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Finding a way when kids fear play

By Hayley Leake Paediatric pain education 09 May 2017

“Play is often talked about as if it were a relief from serious learning. But for children play is serious learning. Play is really the work of childhood.”

–  Fred Rogers


Children seem to have endless energy and spend their days playing and pretending – kicking balls, riding bikes, fighting  dragons, twirling through pretend snow singing Elsa’s ‘Let it go’. Play is an essential part of childhood. But just like adults, when children experience persistent pain they too develop fear of movement. It hurts and so they move less, they play less.

Gone are the days where the mainstay treatment for pain was rest – especially for chronic pain. Now we educate, we talk and we explore graded exposure to movement. But one of the barriers we come up against is this inherent fear of performing a movement that hurts. Fear of movement is a driving force that impedes treatment progress. So to be effective, we need to identify and prioritise movement-related fears and find ways to discuss and address them.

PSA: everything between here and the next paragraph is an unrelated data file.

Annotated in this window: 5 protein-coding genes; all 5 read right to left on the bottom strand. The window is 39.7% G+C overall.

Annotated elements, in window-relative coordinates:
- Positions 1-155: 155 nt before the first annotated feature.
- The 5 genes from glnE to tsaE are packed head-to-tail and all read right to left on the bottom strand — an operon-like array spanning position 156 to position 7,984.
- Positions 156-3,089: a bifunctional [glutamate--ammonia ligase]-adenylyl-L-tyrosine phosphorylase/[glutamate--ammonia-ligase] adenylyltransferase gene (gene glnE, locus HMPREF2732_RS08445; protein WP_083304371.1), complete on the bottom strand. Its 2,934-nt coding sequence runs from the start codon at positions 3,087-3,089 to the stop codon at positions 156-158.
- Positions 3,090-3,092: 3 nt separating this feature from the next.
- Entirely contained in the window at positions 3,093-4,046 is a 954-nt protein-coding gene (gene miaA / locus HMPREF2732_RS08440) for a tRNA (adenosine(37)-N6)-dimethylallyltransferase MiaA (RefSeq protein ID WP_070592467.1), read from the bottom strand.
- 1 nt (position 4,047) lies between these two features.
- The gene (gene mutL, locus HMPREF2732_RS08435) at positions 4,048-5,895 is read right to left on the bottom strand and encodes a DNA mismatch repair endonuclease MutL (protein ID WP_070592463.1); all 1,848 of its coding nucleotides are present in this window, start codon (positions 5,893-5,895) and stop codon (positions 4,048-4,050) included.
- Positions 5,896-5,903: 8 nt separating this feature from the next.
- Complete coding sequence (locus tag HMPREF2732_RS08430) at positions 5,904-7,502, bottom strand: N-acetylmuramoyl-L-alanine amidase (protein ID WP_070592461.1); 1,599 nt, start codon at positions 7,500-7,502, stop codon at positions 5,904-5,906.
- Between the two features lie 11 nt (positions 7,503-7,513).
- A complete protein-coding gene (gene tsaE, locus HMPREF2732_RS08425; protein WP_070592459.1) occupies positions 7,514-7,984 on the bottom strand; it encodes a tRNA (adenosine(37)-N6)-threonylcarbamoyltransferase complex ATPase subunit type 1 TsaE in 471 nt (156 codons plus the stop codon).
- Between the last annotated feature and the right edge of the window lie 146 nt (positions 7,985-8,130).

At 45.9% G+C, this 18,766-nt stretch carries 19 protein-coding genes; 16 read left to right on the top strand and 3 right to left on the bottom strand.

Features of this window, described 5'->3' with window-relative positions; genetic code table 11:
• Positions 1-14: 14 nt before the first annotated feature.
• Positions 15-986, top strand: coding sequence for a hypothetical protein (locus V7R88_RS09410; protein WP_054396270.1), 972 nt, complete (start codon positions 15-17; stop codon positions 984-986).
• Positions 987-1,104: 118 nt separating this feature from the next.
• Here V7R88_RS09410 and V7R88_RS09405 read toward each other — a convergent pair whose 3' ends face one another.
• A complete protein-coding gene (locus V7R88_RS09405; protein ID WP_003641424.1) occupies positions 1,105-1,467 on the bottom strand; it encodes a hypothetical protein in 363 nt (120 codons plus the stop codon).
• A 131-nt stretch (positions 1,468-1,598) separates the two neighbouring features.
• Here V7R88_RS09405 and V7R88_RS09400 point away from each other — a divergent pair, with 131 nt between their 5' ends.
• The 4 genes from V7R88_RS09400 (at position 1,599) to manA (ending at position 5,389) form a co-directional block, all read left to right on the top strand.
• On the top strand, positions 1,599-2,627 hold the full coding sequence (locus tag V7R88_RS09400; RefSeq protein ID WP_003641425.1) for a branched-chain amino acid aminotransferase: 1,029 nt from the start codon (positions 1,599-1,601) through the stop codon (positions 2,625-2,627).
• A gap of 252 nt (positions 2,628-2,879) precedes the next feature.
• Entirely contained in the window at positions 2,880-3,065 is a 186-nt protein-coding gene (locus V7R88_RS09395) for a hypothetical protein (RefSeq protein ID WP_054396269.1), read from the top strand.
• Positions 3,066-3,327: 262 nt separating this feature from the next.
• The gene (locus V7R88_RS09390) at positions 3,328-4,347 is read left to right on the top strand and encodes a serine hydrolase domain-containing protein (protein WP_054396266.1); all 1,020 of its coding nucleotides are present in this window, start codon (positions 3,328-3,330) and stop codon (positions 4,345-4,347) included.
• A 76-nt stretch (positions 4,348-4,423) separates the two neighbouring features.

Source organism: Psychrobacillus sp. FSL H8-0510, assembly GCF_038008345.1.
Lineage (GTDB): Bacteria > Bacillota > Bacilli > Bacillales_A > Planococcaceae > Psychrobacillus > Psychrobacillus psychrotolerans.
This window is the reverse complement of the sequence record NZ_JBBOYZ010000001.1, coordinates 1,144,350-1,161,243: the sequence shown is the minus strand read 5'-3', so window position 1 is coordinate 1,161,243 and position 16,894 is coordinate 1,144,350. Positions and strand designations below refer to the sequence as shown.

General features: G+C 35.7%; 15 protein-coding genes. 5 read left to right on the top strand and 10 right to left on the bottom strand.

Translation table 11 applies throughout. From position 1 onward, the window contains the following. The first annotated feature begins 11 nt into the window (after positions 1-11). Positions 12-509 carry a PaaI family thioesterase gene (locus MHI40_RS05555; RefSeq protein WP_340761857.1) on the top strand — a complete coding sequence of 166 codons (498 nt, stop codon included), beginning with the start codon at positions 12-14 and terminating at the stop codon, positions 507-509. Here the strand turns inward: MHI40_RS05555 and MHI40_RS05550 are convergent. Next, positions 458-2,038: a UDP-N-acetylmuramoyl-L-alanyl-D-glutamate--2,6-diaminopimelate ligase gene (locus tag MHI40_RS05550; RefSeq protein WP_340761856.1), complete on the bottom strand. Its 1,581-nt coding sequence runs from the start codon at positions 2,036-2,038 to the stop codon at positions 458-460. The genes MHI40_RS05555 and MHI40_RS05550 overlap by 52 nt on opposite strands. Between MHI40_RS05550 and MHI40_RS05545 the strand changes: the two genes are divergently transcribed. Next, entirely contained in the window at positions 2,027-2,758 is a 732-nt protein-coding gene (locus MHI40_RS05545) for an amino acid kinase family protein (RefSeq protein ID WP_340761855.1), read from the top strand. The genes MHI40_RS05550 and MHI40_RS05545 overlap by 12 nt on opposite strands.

In 2017 a research team at Boston Children’s Hospital and Stanford University helped start us off by creating an electronic tool to identify and prioritise worry and anticipated pain in children. It’s called the PHODA-YE, or the Photographs of Daily Activities for Youth in English. The original PHODA was made for adults and introduced in 2007, later adapted to be used for Dutch children in 2015.

This is how it works. The child sits down at a desktop computer or a tablet. They read some basic instructions and are then shown 2 mock images in a tutorial. The assessment begins. For each of the 50 photograph the child is asked “On a scale of 0 to 10, how worried are you that this activity would be harmful to your pain?”. To answer they drag and drop the picture on a worry scale ranging from 0 (not at all worried) to 10 (extremely worried). Next, the child is asked, “On a scale of 0 to 10 how painful do you think this activity would be?” and they slide a bar between anchors of 0 and 10. They can skip the activities that don’t apply to them. In total it should take about 30 minutes and at the end, the clinician is provided a report of the findings.

The study that introduced the English version for children found the tool to be psychometrically sound and valid. The creators recommend multiple providers (eg. psychology, PT, and OT) discuss the results with the child and their family/carers and integrate identified worrisome activities into graded exposure treatment.

– Hayley Leake


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